By ANGELO PERSICHILLI
THE HILL TIMES
PUBLISHED: Monday, Sept. 12, 2016 12:00 AM
TORONTO—Italians, when they accuse someone of wasting time with futile discussion, say, “Perdi tempo a pettinare bambole” (meaning “Wasting time to comb a doll’s hair”). This allegory came to my mind during the dispute about Conservative leadership candidate
Kellie Leitch’s email with a survey about the need to “screen potential immigrants for anti-Canadian values.”
Such an idea is bad for two reasons.
First, it is like a priest asking two people about to be married to go through a love test. Such a request is, at best, redundant because there is already a law to be respected in order to be married, or become Canadian citizen. Or, at worst, it is stupid, at least until someone invents the love meter.
Second, it shows that the Conservatives have learned nothing about their last year’s defeat and how to handle communications. Despite many in the opposition saying otherwise, Conservatives were not defeated because of the economy or the way they were handling terrorism or international relationships or free trade initiatives. They were defeated because they were unable to send Canadians a positive message to make them feel good about it.
In politics, when inspiring ideas and charismatic leaderships are in short supply, communicating is everything. The typical example is the half-full or half-empty glass. The content is always the same, it all depends how you present it and, most importantly, what voters want to hear. After years of confrontation, personal attacks, and negative campaigns, Canadians were looking for something positive. No more half-empty glass; they wanted to hear about the half-full glass and be proud about it.
Of course, there are many components to a victory or defeat. Nonetheless, it is safe to say that one of the most important matters was immigration. It’s not necessarily because Canadians consider immigration the most important issue the country is facing, but it shaped the image of the Conservative Party, an image that became negative, confrontational, and nasty.
Conservatives failed not because they were not bringing in more immigrants or that they were against immigration. They lost because they were not able to communicate the right message. While the Liberals used the proper communications approach in talking about bringing more refugees in Canada, the Conservatives where talking about restrictions and solving problems that didn’t exist with niqabs and burkas.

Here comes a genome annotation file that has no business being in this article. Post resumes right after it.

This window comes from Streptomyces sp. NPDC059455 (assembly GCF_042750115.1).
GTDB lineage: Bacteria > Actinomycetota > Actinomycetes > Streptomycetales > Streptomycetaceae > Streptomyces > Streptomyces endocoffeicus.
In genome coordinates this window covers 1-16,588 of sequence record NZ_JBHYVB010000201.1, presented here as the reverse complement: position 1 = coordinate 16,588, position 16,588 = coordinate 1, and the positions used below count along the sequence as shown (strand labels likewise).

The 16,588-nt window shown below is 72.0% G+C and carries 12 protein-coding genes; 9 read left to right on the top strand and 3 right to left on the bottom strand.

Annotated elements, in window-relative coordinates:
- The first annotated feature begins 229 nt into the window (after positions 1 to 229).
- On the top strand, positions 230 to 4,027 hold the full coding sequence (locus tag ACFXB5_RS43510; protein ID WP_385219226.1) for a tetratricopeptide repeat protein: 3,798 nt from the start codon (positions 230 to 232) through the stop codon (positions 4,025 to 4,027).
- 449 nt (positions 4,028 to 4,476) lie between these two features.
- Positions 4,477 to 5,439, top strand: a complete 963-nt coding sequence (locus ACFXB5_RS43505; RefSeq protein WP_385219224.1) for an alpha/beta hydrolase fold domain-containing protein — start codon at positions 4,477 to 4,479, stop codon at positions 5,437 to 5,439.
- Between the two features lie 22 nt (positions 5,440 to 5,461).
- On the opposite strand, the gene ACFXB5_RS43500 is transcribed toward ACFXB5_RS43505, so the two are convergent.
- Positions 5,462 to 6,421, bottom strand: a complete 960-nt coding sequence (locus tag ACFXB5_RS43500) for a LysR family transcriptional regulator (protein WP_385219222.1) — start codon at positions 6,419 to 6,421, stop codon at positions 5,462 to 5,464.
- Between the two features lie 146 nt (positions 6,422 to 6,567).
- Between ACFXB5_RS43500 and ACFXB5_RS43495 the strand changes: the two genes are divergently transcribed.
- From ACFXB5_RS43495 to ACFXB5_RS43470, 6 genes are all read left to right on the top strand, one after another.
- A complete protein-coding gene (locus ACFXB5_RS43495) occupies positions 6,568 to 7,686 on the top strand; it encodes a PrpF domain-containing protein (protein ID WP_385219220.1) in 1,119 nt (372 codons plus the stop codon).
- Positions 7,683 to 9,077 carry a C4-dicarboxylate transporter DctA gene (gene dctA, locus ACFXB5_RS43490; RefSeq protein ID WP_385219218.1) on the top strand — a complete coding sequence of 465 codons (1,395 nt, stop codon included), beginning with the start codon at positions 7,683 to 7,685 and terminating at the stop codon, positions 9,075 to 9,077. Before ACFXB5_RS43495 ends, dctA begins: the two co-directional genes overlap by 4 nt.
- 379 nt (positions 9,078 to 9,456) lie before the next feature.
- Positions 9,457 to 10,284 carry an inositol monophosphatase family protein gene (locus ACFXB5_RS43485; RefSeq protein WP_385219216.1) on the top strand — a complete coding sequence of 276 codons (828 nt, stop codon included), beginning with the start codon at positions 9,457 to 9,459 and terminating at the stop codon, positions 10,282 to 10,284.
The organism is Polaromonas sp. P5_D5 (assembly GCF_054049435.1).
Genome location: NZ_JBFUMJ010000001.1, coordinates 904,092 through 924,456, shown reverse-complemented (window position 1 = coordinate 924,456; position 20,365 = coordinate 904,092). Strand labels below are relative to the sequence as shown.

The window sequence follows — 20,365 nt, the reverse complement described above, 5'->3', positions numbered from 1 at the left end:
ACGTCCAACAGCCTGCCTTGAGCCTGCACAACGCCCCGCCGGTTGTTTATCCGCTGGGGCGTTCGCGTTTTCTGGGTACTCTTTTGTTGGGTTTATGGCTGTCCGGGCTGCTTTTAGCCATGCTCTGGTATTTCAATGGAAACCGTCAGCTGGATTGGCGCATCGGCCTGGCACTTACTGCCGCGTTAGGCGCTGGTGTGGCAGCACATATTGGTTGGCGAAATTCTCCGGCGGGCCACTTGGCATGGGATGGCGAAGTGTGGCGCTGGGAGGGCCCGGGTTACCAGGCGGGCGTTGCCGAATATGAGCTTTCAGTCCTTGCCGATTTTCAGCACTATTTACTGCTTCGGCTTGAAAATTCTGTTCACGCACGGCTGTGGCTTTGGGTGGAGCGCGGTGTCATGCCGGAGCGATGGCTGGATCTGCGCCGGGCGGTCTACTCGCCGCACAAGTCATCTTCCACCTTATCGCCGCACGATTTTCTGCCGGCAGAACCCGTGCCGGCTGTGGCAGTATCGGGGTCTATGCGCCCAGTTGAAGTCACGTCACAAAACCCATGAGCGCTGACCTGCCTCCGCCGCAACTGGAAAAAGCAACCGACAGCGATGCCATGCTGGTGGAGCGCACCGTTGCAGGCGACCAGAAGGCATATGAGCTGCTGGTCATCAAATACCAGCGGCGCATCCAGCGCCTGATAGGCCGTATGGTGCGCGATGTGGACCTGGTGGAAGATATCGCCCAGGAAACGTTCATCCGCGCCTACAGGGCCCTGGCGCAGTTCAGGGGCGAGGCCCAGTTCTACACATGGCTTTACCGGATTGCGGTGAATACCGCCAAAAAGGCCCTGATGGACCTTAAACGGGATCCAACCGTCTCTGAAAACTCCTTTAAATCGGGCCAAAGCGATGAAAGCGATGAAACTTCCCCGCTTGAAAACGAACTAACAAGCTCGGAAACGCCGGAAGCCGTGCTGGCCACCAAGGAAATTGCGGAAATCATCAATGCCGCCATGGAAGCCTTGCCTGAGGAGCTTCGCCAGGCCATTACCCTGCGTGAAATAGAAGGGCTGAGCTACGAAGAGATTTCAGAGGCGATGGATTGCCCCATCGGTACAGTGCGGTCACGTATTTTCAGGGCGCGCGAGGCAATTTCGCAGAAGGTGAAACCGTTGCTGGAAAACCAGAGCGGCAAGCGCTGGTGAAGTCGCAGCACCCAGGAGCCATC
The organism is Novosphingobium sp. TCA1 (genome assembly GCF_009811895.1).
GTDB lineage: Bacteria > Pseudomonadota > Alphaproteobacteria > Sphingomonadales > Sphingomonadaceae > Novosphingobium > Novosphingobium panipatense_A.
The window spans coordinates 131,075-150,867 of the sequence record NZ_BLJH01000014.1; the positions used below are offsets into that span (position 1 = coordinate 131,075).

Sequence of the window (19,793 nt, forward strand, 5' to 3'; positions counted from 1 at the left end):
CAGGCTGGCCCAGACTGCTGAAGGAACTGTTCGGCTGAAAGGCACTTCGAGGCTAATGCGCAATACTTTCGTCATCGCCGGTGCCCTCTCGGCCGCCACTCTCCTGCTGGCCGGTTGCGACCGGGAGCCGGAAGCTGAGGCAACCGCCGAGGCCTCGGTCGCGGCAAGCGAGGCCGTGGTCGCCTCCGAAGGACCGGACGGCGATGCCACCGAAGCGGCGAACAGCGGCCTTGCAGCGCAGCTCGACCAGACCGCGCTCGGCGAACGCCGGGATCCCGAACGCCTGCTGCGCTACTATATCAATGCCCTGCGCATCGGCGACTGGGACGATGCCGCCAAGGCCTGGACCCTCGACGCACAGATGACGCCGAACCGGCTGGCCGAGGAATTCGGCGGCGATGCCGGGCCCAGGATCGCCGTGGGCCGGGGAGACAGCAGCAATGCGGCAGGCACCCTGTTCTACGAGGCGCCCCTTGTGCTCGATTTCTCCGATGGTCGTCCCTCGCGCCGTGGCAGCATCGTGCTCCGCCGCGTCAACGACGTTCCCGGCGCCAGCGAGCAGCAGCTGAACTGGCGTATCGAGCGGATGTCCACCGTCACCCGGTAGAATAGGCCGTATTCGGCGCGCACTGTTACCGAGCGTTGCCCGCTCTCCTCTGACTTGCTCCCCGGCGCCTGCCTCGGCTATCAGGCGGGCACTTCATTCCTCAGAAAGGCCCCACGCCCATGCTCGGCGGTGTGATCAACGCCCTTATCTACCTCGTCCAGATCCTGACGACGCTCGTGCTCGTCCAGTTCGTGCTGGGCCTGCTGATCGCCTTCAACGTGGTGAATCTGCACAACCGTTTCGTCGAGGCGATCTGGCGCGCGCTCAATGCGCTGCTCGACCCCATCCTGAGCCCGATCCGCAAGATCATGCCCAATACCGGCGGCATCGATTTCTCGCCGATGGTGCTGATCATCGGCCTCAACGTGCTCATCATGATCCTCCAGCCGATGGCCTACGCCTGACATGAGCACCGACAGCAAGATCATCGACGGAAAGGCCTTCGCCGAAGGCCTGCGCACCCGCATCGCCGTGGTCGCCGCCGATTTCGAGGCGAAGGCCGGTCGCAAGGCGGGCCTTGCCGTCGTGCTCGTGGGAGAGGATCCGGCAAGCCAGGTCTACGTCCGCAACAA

In reality, the substance for both was roughly the same glass with the same amount of water.
The new Liberal government roughly doubled the number of refugees that come to Canada and has promised to do more. We will see. Still, we are talking about small numbers (from 10,000 to 20,000 or to 50,000 in the future?) compared to the real worldwide refugees’ problem. In just the first five months of this year, 203,981 refugees reached safety in Europe. In the same period, Italy received 47,463 and almost the same amount went to Greece, despite their economic difficulties. By the end of the year, numbers are going to double to an amount that Canada will not even be close to, never mind match.
Still, the Liberals are using the right approach. I don’t believe that Canadians really believe that Ottawa will or can solve the refugees’ problem, but they want an approach that will make them feel good about it.
Of course, Justin Trudeau’s government cannot hope to govern the country only by exploiting voters’ resentment about the previous negative attitude of his predecessor. Canadians are not stupid and they expect something more than folkloristic selfies or noble speeches filled with hot air.
While I can see some cracks in Trudeau’s Teflon image among voters who are ready to move on, here comes a Conservatives leadership candidate with the proposal to introduce the love meter for new immigrants. The proposal to “comb doll’s hair” is insignificant per se, but it conveys an approach to newcomers that Canadians already rejected last fall.
Kellie Leitch is one of the most competent, intelligent, caring, and—in my opinion—promising leadership candidates. But she can definitely do better than that.